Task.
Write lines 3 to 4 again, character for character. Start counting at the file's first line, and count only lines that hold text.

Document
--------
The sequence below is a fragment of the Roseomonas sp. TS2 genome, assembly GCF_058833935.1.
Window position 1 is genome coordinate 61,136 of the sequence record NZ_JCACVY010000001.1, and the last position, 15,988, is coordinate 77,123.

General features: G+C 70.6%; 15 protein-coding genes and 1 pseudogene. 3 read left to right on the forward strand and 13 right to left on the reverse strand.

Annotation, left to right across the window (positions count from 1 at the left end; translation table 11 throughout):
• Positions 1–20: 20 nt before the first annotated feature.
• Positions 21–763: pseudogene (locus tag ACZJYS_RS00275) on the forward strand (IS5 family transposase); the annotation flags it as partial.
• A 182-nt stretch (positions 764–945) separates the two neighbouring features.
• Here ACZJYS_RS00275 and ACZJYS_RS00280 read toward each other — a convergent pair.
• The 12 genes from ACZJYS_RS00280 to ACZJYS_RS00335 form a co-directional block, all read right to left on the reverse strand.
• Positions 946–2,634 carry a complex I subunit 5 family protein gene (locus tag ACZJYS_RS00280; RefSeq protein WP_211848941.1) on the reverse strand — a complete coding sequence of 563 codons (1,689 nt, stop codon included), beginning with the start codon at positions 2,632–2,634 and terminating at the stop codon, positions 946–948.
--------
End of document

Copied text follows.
General features: G+C 70.6%; 15 protein-coding genes and 1 pseudogene. 3 read left to right on the forward strand and 13 right to left on the reverse strand.

Annotation, left to right across the window (positions count from 1 at the left end; translation table 11 throughout):